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Through teaching, research and outreach, ILR generates and shares knowledge to solve human problems, manage and resolve conflict, establish best practices in the workplace and inform government policy.

Goals Ahead

In February, Kevin Hallock began his tenure as the ILR School’s Kenneth F. Kahn ’69 Dean. Hallock joined ILR as a faculty member in 2005, most recently serving as the Donald C. Opatrny ’74 Chair of the Department of Economics and Joseph R. Rich ’80 Professor, and director of ILR’s Institute for Compensation Studies. In this Q&A, Dean Hallock talks about ILR today and shares some of his goals for the years ahead.

Have you always wanted to work in academia?

I think I’ve wanted to be an economics professor since I was in middle school. Even at that time, I was interested in labor markets and why people earned what they earned. I was focused on this early and stuck with it. My father is an academic physicist — he’s worked at the University of Massachusetts Amherst for 45 years. That certainly had an enormous impact on shaping my career interests. He loves his job and I love mine.

Do you remember when you first heard about the ILR School?

When I was in college, I attended a lecture given by ILR Professor Ron Ehrenberg at Amherst College on compensation tournaments in professional sports. During the lecture, I asked a lot of questions. Immediately after, Ron pulled me aside, pointed at me and said, “Want to get a Ph.D. at the ILR School?” He handed me his card. I ended up earning my Ph.D. in economics at Princeton and starting my academic career at the University of Illinois, but I found my way back to Cornell.

What brought you to the ILR School?

In the fall of 2004, my wife and I were having a conversation about where we wanted to be in 15 years. I was happy in my nine years at Illinois, but I also thought the ILR School could be great. The day after that conversation — it was 9:07 a.m., I remember it clearly — I got a call from Professor Larry Kahn, a member of the ILR faculty search committee looking for a compensation specialist. He wanted to know if I was interested.

What have you been learning during your first months as dean?

I thought I knew a lot about ILR before I took over as dean, but I’ve been learning so much more, especially relating to what the students are doing. I knew about our world- Class debate team, but I didn’t know much about other groups, like the mock trial team.  It is a great joy to meet and talk with our students. They are remarkable. I’ve also gained a much greater appreciation for the incredibly dedicated and talented staff and faculty at ILR, and everything they contribute day in and day out.

How would you describe the state of the ILR School today?

ILR is in a really good place due to the hard work of staff, faculty, students, alumni and friends. The work of our former deans has positioned us to make some great advances for the school in the years ahead. The university is facing some budget challenges and ILR, like all the schools, colleges and units, must share in helping to solve these issues. But, we’re hopeful that this is a short-term concern, and I don’t want it to get in the way of moving forward and exploring new opportunities.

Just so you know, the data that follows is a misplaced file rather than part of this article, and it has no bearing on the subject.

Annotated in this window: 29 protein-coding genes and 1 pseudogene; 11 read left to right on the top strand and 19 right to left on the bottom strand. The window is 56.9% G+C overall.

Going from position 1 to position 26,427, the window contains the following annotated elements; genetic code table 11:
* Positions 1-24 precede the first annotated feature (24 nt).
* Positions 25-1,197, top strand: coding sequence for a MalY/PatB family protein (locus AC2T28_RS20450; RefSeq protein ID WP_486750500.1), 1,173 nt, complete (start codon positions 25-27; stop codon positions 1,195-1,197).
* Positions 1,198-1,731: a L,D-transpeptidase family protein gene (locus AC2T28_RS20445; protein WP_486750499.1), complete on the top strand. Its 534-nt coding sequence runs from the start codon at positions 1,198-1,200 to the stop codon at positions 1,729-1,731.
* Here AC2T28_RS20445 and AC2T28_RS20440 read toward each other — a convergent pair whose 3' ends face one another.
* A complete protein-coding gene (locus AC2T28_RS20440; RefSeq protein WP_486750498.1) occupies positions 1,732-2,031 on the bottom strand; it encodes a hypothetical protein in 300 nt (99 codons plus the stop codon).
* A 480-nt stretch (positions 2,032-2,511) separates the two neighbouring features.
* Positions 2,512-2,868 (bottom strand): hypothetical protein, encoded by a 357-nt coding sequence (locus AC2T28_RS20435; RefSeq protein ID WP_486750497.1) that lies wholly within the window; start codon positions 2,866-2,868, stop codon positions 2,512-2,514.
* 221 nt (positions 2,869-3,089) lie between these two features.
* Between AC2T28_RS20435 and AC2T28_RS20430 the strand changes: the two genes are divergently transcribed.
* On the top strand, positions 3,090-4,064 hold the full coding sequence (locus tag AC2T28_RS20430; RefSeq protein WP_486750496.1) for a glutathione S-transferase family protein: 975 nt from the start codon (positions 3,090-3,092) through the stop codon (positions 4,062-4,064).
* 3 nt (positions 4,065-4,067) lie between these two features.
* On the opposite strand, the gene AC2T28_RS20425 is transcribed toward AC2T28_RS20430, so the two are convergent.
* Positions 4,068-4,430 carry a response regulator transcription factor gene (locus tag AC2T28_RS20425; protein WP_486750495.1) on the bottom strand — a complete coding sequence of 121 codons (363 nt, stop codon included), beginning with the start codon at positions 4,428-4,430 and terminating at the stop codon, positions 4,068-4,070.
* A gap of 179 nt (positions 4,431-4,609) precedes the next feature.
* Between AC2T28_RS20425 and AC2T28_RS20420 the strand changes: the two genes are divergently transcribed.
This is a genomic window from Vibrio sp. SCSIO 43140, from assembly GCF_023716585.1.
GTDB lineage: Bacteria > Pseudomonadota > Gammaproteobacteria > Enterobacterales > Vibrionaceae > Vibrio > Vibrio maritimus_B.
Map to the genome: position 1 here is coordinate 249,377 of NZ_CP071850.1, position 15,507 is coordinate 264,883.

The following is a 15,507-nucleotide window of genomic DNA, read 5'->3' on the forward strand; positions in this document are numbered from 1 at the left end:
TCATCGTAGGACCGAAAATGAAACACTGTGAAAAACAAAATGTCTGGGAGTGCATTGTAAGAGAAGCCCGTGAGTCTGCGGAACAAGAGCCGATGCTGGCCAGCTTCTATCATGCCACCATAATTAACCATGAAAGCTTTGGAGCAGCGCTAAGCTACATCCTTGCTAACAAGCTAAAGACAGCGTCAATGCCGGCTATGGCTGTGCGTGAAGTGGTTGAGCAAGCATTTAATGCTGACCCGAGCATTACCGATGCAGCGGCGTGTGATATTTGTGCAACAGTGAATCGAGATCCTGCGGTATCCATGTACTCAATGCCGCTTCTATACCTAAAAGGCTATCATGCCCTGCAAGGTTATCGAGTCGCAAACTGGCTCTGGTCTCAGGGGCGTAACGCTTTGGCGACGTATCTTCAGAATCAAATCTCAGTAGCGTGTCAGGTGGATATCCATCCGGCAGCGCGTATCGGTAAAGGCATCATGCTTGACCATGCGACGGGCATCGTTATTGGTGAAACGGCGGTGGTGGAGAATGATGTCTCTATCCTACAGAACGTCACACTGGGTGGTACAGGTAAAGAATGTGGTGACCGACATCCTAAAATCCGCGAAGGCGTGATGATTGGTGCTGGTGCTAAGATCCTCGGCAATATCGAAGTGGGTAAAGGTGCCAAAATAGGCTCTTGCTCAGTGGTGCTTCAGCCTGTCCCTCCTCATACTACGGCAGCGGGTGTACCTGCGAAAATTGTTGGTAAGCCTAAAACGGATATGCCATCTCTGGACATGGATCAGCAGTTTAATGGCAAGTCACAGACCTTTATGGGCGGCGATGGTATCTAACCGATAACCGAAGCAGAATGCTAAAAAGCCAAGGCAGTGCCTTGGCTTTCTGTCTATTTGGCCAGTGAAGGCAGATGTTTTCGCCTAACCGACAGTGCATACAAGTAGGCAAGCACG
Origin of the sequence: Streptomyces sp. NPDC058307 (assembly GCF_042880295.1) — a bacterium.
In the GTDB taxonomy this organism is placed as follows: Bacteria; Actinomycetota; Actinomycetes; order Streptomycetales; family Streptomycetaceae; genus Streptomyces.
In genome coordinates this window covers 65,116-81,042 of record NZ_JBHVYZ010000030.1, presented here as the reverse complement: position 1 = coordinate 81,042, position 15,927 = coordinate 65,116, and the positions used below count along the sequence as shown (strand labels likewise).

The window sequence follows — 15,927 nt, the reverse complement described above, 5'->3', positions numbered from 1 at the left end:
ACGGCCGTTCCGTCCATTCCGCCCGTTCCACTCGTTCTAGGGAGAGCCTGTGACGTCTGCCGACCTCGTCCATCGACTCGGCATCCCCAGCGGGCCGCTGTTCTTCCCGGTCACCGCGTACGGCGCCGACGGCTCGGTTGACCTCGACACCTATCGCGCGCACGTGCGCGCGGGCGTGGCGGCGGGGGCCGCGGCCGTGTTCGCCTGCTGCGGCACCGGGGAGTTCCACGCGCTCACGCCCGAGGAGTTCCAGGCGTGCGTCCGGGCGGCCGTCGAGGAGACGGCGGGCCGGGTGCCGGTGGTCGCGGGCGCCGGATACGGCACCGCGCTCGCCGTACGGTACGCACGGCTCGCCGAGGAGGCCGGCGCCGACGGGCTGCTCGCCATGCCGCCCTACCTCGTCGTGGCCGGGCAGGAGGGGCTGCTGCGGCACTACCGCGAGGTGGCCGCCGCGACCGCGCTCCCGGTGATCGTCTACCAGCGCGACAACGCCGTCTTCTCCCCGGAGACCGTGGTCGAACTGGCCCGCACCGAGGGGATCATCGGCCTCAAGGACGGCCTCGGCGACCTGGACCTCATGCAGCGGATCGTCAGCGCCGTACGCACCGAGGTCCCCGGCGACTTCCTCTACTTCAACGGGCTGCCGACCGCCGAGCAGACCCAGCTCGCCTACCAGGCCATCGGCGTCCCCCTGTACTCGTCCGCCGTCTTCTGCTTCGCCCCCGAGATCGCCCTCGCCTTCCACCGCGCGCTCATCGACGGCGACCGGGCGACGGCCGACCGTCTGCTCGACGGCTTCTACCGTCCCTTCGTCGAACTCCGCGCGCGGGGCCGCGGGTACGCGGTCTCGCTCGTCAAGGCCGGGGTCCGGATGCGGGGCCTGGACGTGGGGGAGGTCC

What do you see as priorities and opportunities for the school?

Maintaining and enhancing the financial stability of the school is critical. Everything we do should be of the highest quality. If it’s not, we probably shouldn’t be doing it. ILR is fantastic at providing an exceptional student experience, but I’d like to see us doing even more as it relates to the well-being of our students. I’d also like to develop more resources for conducting innovative research and a stronger platform for celebrating our research excellence. We need to keep helping those outside the school — legislators, prospective students and parents, employers — understand what ILR is all about today and how we are advancing the world of work.

Talk about the role of alumni and friends as we move forward.

As dean, I’m excited to have more opportunities to meet with and get to know our alumni and friends. They are so devoted to the school and so willing to share their time, resources and advice with us and with our students. I’d like to get alumni engaging more fully with us sooner after they graduate. It’s good for students to meet with our alums in senior positions who are at the top of their fields, but also to connect with someone five years out, where they could see themselves in the early years of their careers.

In five years, what do you hope to be saying about the state of the ILR School?

ILR is such a great place, and I hope we are doing many of the things we are doing now, and even better. We need to continue replenishing the faculty, since we’ll be facing many retirements in the next five to 10 years. I hope that ILR will be held up as a model for student, staff and faculty engagement, health and well-being. I’d also like to see us doing even more to tackle some of the “big” questions — like inequality — from the multiple disciplinary perspectives of the school.

If you could be working in a profession other than academia, what would that be?
My high school’s “class prophecy” predicted I’d play third base for the Yankees, and that I’d marry my high school sweetheart. One out of two isn’t bad.